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The hinge of history swings in all directions
As the happenings of the past are written down.
Out of all that has occurred since man's beginnings,
Less has been recorded than waits to be found.

Tom Zart


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arrod Burks
Hopewell Culture National Historical Park
Ohio Archaeological Council � 2002

Over eighty y...

Seip Earthworks Objects

The Hopewell people deposited a variety...
Isle Royale
The island is 45 miles (74 km) long and 9 miles (14 km) wide, with an area of 206.73 square miles (535.42 km�), making it the largest natural island in Lake Superior (though smaller than so...
This has me worried, though: Between 700 BC and AD 0.
Evening  bush pilot:  Do you wish to use my OUIJI board? Seriously I have a friend in Green Valley, Az.,  that is an expet on copper culture. He has a piece of wood from the handle of a tool that has been partialy converted into copper from the ancient ...
HIO : *****  on the thought process, and presentation..   Loved it.  It also gives me a basis for a phychological analisis  -- picture or the author ? heheheh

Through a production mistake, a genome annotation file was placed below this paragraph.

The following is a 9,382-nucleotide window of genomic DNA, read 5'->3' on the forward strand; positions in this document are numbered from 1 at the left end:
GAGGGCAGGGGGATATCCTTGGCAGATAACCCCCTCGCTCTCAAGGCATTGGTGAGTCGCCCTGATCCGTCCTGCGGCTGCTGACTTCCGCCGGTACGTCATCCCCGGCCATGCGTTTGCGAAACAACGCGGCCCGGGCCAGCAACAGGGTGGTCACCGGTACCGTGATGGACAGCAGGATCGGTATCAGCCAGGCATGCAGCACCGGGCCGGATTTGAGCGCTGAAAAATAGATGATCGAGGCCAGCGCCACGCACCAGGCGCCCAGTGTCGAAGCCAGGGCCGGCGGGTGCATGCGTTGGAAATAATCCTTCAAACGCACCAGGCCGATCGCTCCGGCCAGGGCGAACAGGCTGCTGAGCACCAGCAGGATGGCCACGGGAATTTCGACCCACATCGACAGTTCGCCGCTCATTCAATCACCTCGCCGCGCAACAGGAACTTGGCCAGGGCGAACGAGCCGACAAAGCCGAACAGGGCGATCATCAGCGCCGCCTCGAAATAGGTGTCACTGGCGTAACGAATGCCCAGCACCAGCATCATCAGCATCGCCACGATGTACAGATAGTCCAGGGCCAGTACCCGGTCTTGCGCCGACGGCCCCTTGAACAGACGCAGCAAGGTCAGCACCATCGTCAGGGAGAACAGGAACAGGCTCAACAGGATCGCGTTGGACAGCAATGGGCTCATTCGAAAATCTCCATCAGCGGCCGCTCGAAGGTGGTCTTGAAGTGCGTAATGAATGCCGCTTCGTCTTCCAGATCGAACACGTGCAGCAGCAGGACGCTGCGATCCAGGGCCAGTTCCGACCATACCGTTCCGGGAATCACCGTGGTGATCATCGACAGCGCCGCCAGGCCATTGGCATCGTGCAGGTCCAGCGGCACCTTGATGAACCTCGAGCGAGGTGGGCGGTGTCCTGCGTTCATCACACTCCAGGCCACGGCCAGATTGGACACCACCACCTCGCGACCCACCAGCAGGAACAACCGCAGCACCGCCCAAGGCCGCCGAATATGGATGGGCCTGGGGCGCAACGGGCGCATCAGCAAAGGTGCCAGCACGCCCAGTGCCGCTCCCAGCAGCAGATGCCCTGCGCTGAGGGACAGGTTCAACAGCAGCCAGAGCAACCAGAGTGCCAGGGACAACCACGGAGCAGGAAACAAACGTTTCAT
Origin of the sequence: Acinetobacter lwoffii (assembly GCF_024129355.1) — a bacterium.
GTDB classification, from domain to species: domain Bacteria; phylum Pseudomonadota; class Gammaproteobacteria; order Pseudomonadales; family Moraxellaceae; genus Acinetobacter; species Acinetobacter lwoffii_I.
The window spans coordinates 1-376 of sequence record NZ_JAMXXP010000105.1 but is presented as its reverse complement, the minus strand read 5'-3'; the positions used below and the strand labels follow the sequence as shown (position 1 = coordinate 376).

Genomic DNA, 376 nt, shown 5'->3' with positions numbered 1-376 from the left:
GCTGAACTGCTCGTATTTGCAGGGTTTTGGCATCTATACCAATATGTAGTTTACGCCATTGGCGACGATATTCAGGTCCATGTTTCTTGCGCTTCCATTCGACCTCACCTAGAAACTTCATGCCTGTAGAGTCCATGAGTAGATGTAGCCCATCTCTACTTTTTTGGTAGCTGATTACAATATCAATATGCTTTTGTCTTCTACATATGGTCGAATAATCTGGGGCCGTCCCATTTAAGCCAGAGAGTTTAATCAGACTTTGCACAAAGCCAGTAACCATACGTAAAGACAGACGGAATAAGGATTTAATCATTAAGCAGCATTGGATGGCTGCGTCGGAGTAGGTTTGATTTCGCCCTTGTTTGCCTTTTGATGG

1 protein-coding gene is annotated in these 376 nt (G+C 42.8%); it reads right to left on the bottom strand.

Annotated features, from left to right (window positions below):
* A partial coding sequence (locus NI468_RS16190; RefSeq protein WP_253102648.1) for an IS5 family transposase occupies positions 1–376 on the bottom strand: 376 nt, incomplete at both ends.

Real de Tayopa 

One of my favorite mysteries.  What I'd love to see is a comparative study of the smelting methods used by these folks and their counterparts on the other sides of the oceans.  Where was it discovered?  How did it end up on both sides of the ocean...
Crucibles For Casting Found At Cahokia?
Neiburger's Evidence: Native Americans
Melted, Cast Copper at 1,000 BC Site

Scientific evidence of prehistoric Indian copper casting was published in an article in North American Archaeologist, written by an Evans...
Old Copper Culture of Lake Superior

Copper tools from Northern Wisconsin, 4,000-1,200 B.C.

   Copper has been mined along Lake Superior's south shore for thousands of years. This photograph shows seven artifacts from the Society's Museum collections tha...


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Word of the almost simultaneously discovery of the bone box known as the ?James Ossuary? and the Yehoash inscription, from an unknown source (not from an methodical excavation), together with the emotions raised by the finds and extensive public interest amongst Jews and Christians, obliged the Israel Antiquities Authority (IAA), the body responsible for all archaeological activities in Israel, to take action, to examine the finds and formulate a position on the subject. The IAA agreed to a short exhibit of the ossuary in Canada.